- ambient temperatures, which affects under bonnet and fuel temperatures.

- traffic. Being stuck in traffic for long periods on a hot day is worst case scenario as it leads to high underbonnet temps.

- how much fuel in the tank. Low levels make cavitation in the pump more likely

- presence of a fuel filter between tank and pump, especially if dirty adds to losses and increases cavitation risk

- fuel type, specially how much ethanol. E5 has an effect. E10 (not much in U.K. so far) is worse.

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20 hours ago, 68vitesse said:

Run a Vitesse 2L Mk1 with original mechanical pump not been a problem in the current hot weather, out this morning temperature in high twenties, why change?.

Regards

Paul

Hi Paul - Im always  interested in making my Vitesse more reliable plus enjoy the playing - plan is to add electric pump plus keeping original set up in place with a switch over system if the electric pump fails - The electrics are  made the more simple as already upgraded to blade fuses with fuses to spare

Paul 

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Hello Paul,

I note your logic, but will that not make it more cumbersome with additional connections and cut off taps etc ?? The least number of connections is always good in my book.

Additionally and I am certainly not sure on this point but do mechanical fuel pumps need fuel going through them to lubricate such as the valves ?? The other benefit, although negligible, is that you save wear & tear on the camshaft actuating the fuel pump lever - it probably robs a tad of power as well.

Not saying the above is correct but just crossed my mind.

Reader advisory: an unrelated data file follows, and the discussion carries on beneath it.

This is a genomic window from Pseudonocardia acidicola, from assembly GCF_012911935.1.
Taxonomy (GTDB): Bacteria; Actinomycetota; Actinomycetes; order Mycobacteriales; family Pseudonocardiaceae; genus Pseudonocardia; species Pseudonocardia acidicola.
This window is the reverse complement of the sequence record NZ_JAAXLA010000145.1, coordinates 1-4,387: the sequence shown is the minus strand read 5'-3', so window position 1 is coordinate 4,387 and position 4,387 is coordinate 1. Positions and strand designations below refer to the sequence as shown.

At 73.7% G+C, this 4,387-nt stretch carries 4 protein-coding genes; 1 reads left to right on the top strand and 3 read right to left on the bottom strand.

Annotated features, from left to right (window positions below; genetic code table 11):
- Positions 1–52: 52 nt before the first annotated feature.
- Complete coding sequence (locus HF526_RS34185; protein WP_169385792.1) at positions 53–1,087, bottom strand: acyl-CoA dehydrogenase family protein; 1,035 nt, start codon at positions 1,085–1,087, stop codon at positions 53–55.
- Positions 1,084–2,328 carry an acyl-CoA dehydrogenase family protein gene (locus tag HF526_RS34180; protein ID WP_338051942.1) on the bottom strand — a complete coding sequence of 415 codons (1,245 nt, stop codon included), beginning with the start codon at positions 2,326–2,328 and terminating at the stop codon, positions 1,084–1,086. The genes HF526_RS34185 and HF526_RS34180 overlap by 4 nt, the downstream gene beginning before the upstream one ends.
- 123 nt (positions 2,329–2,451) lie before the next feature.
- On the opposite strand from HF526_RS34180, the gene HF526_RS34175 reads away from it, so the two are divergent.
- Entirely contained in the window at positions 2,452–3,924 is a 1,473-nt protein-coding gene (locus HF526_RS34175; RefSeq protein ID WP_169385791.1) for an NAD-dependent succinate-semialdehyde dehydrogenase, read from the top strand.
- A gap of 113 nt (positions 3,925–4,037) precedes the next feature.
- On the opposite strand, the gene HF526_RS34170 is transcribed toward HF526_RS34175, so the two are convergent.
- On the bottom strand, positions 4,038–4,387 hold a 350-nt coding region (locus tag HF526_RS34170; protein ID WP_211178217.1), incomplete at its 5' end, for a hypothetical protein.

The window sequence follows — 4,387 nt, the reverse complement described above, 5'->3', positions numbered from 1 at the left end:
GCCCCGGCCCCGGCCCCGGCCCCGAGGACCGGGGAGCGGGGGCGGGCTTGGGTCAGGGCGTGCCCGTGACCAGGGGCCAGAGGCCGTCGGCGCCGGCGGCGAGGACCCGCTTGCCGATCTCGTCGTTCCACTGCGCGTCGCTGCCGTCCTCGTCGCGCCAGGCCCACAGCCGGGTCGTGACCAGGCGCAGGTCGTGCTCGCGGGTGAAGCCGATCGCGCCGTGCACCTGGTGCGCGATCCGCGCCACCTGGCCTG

Additionally, when electric pumps ran points they could be problematic, but these days they are electronic and very reliable - most electric pump issues stem from initial poor wiring and lack of good earthing. 

Regards.

Richard.

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39 minutes ago, classiclife said:

Hello Paul,

I note your logic, but will that not make it more cumbersome with additional connections and cut off taps etc ?? The least number of connections is always good in my book.

Additionally and I am certainly not sure on this point but do mechanical fuel pumps need fuel going through them to lubricate such as the valves ?? The other benefit, although negligible, is that you save wear & tear on the camshaft actuating the fuel pump lever - it probably robs a tad of power as well.

Not saying the above is correct but just crossed my mind.

Additionally, when electric pumps ran points they could be problematic, but these days they are electronic and very reliable - most electric pump issues stem from initial poor wiring and lack of good earthing. 

Regards.

Richard.

Thanks Richard for your input - no decisions made yet and looks like if I proceed the manual pump would have to be removed. Appreciate your valued comments 

Paul